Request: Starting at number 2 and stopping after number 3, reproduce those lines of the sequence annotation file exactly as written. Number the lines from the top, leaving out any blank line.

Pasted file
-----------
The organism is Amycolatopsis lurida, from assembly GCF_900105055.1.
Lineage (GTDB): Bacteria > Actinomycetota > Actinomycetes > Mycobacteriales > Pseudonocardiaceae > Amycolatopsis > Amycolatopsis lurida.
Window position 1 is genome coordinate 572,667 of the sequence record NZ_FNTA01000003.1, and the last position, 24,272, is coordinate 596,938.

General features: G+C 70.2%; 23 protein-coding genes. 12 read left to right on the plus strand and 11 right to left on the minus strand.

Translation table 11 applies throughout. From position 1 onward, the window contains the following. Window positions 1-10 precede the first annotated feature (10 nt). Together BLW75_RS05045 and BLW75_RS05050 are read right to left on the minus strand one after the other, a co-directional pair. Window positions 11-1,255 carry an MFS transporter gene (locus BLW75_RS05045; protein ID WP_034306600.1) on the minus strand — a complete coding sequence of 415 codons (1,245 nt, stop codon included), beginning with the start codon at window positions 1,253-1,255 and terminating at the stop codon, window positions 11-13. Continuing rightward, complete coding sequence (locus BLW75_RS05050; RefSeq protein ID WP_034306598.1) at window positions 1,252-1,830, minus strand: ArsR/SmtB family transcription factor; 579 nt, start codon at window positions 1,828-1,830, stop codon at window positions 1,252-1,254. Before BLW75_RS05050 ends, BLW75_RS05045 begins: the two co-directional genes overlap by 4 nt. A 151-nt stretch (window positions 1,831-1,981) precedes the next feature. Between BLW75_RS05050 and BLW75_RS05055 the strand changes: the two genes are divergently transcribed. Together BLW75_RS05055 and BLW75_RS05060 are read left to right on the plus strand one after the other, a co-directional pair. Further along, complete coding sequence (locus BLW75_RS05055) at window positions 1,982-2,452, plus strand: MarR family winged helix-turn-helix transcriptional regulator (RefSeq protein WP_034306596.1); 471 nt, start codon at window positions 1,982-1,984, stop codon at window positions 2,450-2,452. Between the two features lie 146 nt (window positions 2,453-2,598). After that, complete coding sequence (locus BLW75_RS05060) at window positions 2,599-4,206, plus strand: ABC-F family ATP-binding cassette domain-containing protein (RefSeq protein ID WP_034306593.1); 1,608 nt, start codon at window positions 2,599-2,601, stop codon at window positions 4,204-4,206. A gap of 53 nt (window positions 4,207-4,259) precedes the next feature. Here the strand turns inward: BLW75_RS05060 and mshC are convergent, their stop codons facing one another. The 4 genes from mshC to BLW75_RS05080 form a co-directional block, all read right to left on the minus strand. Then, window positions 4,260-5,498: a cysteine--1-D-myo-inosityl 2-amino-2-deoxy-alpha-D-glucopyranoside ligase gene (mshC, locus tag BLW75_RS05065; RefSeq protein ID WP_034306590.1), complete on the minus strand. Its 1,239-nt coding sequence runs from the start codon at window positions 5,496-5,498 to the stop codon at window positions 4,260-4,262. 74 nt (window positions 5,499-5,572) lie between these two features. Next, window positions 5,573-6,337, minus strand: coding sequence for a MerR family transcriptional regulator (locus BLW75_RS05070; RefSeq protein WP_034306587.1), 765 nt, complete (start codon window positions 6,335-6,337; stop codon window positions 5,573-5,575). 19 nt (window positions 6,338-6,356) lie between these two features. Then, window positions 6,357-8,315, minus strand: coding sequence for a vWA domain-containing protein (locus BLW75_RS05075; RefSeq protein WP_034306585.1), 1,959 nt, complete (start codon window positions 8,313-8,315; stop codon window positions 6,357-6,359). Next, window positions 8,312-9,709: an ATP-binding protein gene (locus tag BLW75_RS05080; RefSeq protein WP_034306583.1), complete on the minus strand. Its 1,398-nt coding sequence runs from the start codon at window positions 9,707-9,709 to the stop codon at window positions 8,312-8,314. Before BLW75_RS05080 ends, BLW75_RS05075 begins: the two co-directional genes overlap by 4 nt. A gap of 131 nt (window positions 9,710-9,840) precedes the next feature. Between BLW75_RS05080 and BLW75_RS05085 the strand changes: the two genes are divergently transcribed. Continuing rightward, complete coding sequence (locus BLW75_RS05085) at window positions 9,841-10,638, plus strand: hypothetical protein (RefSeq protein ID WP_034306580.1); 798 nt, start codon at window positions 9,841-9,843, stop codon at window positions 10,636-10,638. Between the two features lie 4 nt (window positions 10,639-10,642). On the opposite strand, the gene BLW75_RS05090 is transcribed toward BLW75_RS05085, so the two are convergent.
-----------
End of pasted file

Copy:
Lineage (GTDB): Bacteria > Actinomycetota > Actinomycetes > Mycobacteriales > Pseudonocardiaceae > Amycolatopsis > Amycolatopsis lurida.
Window position 1 is genome coordinate 572,667 of the sequence record NZ_FNTA01000003.1, and the last position, 24,272, is coordinate 596,938.